T-Mobile is just the latest mobile carrier to deal with problematic emergency calls, but this time, the problems are bad. Like so bad, people are dying. This month, numerous "ghost calls" from T-Mobile numbers flooded 911 call centres in Texas and have been linked to two deaths. And although the calls originated from T-Mobile devices, people using all carriers were unable to reach 911 dispatchers during the incidents. Scarier still, nobody knows what's causing them.
The details behind the two deaths, both of which happened in Dallas, read like a true horror story. Last week, David Taffet noticed that his napping husband, David Cross, had stopped snoring and frantically called 911 from his Cricket Wireless device. He was immediately disconnected and was unable to reach a dispatcher for 20 minutes. Cross was pronounced dead at the hospital within the hour.
A similar incident happened last Saturday when a babysitter was on hold for 30 minutes while trying to get help for an infant. The six-month-old later died at the hospital. The babysitter used a T-Mobile phone to place the call, the city said, at a time when the city's 911 call centres were flooded with bizarre hang-up calls, also known as ghost calls.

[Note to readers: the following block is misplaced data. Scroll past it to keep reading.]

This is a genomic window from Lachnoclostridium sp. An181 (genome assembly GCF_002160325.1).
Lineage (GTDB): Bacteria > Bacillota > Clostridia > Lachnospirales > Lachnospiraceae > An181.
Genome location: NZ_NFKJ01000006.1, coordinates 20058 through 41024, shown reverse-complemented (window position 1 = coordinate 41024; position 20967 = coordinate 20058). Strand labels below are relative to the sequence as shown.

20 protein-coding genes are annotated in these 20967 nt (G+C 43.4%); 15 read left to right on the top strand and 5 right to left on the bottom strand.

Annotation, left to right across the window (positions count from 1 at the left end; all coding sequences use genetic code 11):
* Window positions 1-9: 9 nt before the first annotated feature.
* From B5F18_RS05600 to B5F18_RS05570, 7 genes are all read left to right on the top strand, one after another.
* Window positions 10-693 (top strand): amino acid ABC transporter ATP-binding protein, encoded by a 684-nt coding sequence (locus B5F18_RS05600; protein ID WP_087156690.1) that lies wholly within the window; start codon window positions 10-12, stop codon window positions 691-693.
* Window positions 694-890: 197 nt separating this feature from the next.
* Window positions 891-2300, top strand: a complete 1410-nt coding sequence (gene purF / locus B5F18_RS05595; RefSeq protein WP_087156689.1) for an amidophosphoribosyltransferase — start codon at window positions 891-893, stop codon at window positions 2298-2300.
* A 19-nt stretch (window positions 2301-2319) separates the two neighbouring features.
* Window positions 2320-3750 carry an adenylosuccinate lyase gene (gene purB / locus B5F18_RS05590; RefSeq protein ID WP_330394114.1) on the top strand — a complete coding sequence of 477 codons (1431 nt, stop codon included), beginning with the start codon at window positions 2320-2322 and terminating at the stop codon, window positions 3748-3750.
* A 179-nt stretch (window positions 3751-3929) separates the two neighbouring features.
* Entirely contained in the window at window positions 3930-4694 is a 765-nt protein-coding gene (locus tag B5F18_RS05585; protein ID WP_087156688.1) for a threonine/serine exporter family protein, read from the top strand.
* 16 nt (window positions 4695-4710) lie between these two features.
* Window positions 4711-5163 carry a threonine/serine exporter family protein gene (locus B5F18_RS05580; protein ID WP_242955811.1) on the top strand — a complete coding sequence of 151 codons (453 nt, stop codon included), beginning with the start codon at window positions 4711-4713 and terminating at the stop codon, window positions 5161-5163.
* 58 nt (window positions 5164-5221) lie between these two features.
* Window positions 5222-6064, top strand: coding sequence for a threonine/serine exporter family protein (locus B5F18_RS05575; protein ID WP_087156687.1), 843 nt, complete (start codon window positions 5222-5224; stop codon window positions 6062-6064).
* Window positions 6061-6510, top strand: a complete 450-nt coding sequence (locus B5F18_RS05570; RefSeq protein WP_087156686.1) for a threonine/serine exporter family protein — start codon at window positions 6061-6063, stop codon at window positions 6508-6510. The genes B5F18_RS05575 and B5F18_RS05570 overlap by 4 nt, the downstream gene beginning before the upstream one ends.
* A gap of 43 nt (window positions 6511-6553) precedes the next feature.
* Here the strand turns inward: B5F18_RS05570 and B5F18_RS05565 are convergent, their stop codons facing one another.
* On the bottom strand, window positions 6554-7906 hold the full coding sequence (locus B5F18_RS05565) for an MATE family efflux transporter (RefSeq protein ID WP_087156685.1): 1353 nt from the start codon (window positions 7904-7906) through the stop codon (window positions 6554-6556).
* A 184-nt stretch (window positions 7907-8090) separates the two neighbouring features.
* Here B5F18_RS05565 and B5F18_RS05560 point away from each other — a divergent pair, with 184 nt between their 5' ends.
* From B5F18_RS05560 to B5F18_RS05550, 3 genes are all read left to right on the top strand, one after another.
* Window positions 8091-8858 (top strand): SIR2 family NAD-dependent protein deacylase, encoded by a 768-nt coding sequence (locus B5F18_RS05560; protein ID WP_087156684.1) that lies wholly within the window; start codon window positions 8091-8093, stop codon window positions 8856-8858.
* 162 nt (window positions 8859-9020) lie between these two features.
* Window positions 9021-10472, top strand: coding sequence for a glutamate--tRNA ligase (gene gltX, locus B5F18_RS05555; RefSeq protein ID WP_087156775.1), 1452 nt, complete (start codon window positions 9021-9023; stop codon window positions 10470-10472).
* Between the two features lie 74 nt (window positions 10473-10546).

Chillingly, the T-Mobile ghost call phenomenon is not new in Dallas. The city's deputy police chief, Jesse Reyes, said the trouble started late last year, when 911 call centres experienced a flood of calls from T-Mobile phones that registered as hang-ups and also prevented legitimate 911 calls from going through. Dallas officials thought they'd solved the problem in January, and then, this month, people started dying. T-Mobile executives and engineers flew down to Dallas on Wednesday to investigate the problem.
If these 911 issues sound familiar, it's because they follow a similar situation that AT&T faced earlier this month. For hours, AT&T customers in over a dozen US states were unable to reach a 911 dispatcher, although AT&T says it resolved the issue on the same day. That came just a few months after a teenager sent out a malicious link on Twitter that forced iPhones to call 911 repeatedly and abruptly hang up. The teen, who apparently found the malware on the internet, now faces three felony charges.
It's unclear if the recent rash of ghost call-related 911 outages are linked. Officials in Dallas say they don't think their problems were caused by a cyberattack, but they don't yet know for sure. This is all frightening and awful regardless of the source.
We reached out to T-Mobile to learn more about the situation but had not heard back at time of writing.